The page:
Investigation of Neurologic Equine Herpes Virus 1 Epidemiology From 1984-2007
ACVIM 2008
G.A. Perkins; L.B. Goodman; K. Tsujimura; G.R. Van de Walle; S.G. Kim; E. Dubovi; N. Osterrieder
Cornell University, College of Veterinary Medicine
Ithaca, NY, USA

A single nucleotide polymorphism in the equine herpesvirus 1 (EHV-1) DNA polymerase gene (ORF30 A2254 to G) is causally associated with clinical signs of equine herpes myeloencephalopathy (EHM) (PLoS Pathog 2007;3:e160). The purpose of our study was to investigate the association of this genetic marker with EHV-1 disease prevalence in field isolates from North America over the past twenty-four years.

EHV-1 isolates cultured at the Cornell University Animal Health Diagnostic Laboratory from 1984-2007 were retrieved along with their clinical histories. The DNA was prepared and allelic discrimination performed using real-time PCR as described by G. Allen (J Vet Diagn Invest 2007;19:69-72) and confirmed by partially sequencing the ORF30 region. The odds ratio was computed by logistic regression.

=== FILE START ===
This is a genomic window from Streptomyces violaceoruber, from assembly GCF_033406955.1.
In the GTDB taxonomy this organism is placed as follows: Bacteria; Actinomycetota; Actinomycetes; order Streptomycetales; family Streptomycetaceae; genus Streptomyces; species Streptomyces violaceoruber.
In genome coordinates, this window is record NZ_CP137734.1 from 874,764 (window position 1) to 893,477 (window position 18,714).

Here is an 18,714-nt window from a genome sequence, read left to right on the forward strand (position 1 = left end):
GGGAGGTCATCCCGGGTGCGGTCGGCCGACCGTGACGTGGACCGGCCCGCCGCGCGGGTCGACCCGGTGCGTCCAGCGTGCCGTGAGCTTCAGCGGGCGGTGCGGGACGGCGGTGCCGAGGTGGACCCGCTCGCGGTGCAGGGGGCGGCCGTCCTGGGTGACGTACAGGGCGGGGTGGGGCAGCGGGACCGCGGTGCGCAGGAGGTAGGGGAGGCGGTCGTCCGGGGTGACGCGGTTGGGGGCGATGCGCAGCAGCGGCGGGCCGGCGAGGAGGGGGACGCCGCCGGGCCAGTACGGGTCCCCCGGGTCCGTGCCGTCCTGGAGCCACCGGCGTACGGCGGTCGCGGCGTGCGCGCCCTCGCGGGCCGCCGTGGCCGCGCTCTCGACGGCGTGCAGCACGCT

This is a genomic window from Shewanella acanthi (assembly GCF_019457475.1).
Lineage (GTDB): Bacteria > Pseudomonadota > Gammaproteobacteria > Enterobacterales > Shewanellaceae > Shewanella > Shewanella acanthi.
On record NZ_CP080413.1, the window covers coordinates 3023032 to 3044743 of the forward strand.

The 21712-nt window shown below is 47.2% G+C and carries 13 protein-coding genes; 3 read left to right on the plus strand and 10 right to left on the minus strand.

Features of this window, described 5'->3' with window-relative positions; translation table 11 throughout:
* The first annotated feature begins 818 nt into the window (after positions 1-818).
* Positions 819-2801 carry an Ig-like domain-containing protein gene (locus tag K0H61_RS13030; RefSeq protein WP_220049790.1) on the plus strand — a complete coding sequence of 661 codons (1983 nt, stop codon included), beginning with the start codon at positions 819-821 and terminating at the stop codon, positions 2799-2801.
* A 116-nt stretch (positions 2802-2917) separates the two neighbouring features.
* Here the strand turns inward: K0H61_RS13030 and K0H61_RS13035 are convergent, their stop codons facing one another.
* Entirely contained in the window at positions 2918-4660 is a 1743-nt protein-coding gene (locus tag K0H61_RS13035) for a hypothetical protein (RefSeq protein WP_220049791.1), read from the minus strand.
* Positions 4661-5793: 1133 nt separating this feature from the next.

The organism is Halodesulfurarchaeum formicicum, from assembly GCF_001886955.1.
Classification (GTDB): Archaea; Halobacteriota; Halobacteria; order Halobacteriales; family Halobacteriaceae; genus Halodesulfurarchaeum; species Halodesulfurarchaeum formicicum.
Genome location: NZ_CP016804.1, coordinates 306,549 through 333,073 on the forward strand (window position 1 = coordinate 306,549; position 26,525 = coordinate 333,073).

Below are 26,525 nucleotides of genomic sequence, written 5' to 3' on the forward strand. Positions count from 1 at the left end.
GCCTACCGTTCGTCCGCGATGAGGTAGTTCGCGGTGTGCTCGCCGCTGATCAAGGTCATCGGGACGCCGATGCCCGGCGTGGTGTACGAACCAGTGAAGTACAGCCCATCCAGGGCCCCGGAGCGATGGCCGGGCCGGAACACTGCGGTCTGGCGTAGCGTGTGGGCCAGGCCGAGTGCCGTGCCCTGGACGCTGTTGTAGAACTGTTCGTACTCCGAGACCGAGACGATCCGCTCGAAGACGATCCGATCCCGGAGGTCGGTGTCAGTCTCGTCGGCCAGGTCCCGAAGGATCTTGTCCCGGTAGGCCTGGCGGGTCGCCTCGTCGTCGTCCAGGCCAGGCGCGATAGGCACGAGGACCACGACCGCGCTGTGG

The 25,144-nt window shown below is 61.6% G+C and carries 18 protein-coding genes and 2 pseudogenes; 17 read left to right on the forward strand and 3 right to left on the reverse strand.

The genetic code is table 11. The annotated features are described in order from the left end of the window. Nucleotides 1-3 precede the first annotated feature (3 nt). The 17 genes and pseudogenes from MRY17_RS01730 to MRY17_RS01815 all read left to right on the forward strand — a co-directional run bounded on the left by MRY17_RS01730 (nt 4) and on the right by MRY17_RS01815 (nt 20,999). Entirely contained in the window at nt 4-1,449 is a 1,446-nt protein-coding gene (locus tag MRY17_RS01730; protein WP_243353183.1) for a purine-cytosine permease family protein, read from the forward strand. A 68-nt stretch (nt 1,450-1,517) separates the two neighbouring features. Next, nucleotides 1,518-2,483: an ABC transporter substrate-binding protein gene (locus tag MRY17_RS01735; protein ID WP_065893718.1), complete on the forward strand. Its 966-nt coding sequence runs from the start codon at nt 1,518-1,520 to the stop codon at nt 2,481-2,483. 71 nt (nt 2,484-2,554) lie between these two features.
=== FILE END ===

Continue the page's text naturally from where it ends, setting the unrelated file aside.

There were a total of 179 EHV-1 isolates. About 90% of isolates were from New York (117), Pennsylvania (27) and Virginia (13) and the rest were from 9 other states. The majority of samples were from fetal tissue, placenta and blood. Three isolates were from fatal disease in other species (alpaca, zebra, and fallow deer) and had the mutant ORF30 G2254 detected by PCR (3/3) and by sequencing (2/3). These isolates were not included in further analysis. PCR and sequencing were in 100% agreement. There were 11% (19/176) isolates that were defined as the mutant ORF30 G2254 by PCR.

Number of EHV-1 Isolates categorized by the ORF30 genotype and clinical sign.





ORF30 G2254




ORF30 A2254








The odds of having neurologic disease with the ORF30 G2254 genotype versus the ORF30 A2254 are 162 times greater (95% confidence interval 35-742). Combining our data with the results reported by Nugent et al. (J Virol 2006;80:4047-4060) gives an odds ratio of 490. Despite this strong statistical significance, 24% (5/21) of horses with neurologic disease in our study population had the "non-neurologic" form (ORF30 A2254), suggesting that other factors may also contribute to the onset of EHM.

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Gillian Perkins

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